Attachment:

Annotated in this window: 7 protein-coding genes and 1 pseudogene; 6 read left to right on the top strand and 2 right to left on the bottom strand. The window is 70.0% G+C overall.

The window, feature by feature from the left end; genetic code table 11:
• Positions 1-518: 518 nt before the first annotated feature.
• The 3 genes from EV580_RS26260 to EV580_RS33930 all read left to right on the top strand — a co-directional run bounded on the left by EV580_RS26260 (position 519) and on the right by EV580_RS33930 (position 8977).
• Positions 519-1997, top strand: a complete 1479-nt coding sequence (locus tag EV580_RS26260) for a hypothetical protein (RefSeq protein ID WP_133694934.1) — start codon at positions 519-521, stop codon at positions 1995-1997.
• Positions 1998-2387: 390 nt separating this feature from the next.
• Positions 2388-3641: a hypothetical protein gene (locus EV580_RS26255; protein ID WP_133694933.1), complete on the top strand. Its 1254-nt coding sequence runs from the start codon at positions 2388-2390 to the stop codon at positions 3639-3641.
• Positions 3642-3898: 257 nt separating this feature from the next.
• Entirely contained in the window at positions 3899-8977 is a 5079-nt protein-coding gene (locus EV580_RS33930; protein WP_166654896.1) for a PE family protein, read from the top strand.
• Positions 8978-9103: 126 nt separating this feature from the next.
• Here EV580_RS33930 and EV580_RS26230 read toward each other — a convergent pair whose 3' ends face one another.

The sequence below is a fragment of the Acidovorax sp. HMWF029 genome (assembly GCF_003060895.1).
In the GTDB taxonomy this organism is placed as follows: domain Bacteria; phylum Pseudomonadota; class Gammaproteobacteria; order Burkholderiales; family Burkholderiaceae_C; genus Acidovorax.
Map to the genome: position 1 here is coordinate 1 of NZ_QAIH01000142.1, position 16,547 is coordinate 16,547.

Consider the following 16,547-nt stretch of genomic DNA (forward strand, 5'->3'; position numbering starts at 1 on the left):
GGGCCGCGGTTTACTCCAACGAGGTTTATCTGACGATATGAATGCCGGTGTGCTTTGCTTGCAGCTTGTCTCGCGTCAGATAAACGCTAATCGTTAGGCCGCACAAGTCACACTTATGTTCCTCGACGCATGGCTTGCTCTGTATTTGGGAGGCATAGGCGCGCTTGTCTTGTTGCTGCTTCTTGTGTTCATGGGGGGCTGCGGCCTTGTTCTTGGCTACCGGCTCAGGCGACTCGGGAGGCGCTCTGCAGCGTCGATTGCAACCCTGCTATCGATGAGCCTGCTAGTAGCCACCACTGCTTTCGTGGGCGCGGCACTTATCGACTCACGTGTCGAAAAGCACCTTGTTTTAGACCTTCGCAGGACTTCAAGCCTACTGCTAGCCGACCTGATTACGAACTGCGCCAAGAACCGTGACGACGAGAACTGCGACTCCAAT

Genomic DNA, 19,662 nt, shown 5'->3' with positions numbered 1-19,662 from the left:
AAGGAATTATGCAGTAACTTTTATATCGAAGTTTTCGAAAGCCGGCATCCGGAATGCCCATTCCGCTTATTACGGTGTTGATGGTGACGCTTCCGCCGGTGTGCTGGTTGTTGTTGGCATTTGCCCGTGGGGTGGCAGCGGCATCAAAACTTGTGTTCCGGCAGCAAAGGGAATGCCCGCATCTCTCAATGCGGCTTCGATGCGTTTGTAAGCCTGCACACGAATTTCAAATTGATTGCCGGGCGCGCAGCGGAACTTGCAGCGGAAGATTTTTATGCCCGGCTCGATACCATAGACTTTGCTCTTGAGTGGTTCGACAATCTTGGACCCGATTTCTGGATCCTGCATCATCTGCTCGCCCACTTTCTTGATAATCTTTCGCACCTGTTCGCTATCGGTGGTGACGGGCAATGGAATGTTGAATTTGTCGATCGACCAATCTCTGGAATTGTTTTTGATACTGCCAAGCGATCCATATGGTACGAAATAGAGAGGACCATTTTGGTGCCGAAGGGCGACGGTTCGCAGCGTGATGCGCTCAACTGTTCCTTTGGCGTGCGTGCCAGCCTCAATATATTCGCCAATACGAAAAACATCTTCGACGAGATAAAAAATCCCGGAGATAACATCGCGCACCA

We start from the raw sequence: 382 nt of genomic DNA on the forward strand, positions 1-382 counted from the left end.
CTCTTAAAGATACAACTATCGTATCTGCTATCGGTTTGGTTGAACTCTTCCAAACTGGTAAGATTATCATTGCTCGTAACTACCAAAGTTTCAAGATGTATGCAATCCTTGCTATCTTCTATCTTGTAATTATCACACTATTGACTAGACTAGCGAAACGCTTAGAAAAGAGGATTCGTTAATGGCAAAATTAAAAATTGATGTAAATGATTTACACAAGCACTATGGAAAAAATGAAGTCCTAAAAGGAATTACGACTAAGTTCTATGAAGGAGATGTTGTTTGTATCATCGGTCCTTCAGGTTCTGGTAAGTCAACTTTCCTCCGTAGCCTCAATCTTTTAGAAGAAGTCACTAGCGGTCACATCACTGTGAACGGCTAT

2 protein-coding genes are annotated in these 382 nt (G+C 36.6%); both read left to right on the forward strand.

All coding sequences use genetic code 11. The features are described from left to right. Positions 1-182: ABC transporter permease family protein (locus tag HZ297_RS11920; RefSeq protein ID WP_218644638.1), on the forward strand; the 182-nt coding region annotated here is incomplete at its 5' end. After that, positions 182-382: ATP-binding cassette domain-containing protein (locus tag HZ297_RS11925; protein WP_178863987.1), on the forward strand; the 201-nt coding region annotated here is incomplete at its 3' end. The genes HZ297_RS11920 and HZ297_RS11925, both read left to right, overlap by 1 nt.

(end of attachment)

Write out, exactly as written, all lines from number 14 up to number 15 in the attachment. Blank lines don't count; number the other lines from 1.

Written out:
Map to the genome: position 1 here is coordinate 1 of NZ_QAIH01000142.1, position 16,547 is coordinate 16,547.

Consider the following 16,547-nt stretch of genomic DNA (forward strand, 5'->3'; position numbering starts at 1 on the left):